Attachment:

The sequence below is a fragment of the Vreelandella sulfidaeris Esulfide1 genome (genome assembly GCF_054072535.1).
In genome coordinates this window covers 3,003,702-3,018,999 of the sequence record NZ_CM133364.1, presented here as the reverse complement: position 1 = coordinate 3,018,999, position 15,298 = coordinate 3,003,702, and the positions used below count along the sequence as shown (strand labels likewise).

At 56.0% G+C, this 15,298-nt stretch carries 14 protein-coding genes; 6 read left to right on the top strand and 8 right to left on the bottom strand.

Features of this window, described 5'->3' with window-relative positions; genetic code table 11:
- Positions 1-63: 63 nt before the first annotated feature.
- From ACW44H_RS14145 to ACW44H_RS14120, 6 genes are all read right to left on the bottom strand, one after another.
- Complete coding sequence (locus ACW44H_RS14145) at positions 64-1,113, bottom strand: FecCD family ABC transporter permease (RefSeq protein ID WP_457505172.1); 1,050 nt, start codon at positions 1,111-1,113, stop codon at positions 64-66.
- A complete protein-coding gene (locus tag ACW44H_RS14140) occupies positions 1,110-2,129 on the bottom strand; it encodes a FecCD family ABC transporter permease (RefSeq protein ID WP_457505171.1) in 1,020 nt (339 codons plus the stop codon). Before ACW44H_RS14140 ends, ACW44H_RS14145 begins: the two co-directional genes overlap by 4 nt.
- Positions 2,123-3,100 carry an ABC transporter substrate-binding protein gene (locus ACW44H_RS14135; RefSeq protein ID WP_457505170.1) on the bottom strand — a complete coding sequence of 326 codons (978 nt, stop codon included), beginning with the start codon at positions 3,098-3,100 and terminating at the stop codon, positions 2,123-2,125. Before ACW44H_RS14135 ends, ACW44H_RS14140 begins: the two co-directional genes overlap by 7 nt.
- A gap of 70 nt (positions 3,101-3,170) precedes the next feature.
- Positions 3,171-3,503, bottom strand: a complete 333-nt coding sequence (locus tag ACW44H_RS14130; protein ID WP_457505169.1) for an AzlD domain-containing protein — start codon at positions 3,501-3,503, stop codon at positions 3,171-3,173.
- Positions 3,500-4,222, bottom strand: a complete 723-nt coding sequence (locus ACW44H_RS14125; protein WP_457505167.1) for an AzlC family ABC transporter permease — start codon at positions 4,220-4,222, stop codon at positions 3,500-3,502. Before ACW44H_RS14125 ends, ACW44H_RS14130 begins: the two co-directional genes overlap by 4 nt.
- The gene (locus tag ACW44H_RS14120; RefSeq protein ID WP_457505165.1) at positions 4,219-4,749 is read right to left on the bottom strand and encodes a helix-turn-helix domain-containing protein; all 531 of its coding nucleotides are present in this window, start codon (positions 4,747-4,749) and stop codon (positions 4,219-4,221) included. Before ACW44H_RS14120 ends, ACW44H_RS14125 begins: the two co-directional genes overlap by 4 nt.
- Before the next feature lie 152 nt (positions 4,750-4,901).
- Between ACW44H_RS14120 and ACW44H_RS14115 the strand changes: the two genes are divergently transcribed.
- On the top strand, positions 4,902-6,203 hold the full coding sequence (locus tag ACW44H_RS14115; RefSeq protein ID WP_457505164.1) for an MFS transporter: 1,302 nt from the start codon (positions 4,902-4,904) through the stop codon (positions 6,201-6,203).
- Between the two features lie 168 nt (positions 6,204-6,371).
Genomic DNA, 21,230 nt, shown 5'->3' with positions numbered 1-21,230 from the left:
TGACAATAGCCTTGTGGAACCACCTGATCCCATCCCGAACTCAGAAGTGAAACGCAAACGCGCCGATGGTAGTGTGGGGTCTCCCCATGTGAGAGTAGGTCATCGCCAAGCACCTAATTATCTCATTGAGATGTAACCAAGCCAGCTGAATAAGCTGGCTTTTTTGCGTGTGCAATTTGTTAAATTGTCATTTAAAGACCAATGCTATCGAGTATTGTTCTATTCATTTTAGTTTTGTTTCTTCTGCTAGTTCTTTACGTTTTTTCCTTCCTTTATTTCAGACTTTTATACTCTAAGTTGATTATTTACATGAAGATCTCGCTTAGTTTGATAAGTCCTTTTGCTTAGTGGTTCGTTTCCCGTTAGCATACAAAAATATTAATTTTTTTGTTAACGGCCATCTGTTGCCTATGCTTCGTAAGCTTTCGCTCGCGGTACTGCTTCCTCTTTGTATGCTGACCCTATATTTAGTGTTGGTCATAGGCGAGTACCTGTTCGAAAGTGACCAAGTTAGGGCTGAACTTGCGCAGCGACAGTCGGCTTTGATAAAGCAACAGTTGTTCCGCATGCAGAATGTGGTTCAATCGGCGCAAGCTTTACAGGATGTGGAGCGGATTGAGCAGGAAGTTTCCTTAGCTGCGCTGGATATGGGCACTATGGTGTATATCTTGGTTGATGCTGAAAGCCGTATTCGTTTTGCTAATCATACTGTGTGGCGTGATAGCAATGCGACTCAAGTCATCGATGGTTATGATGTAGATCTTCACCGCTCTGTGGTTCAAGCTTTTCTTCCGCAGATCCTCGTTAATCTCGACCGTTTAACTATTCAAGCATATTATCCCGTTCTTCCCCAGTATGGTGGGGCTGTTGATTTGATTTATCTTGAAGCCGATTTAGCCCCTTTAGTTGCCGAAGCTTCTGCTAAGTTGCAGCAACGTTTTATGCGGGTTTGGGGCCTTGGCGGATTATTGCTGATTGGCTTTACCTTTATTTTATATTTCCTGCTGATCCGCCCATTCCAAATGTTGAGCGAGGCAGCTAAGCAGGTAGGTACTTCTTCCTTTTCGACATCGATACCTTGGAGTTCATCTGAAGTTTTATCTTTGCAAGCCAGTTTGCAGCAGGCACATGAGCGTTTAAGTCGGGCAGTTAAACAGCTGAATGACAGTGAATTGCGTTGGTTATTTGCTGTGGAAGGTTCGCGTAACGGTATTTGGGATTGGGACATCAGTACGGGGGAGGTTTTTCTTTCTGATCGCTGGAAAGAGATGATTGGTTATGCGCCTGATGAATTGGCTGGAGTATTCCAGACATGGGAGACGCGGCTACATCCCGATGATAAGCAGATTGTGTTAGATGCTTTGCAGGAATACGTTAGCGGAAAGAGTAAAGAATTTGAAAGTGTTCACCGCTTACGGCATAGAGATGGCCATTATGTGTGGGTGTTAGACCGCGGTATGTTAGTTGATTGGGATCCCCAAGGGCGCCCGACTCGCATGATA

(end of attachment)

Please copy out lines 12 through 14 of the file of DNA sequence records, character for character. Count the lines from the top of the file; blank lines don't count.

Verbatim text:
- Positions 3,500-4,222, bottom strand: a complete 723-nt coding sequence (locus ACW44H_RS14125; protein WP_457505167.1) for an AzlC family ABC transporter permease — start codon at positions 4,220-4,222, stop codon at positions 3,500-3,502. Before ACW44H_RS14125 ends, ACW44H_RS14130 begins: the two co-directional genes overlap by 4 nt.
- The gene (locus tag ACW44H_RS14120; RefSeq protein ID WP_457505165.1) at positions 4,219-4,749 is read right to left on the bottom strand and encodes a helix-turn-helix domain-containing protein; all 531 of its coding nucleotides are present in this window, start codon (positions 4,747-4,749) and stop codon (positions 4,219-4,221) included. Before ACW44H_RS14120 ends, ACW44H_RS14125 begins: the two co-directional genes overlap by 4 nt.
- Before the next feature lie 152 nt (positions 4,750-4,901).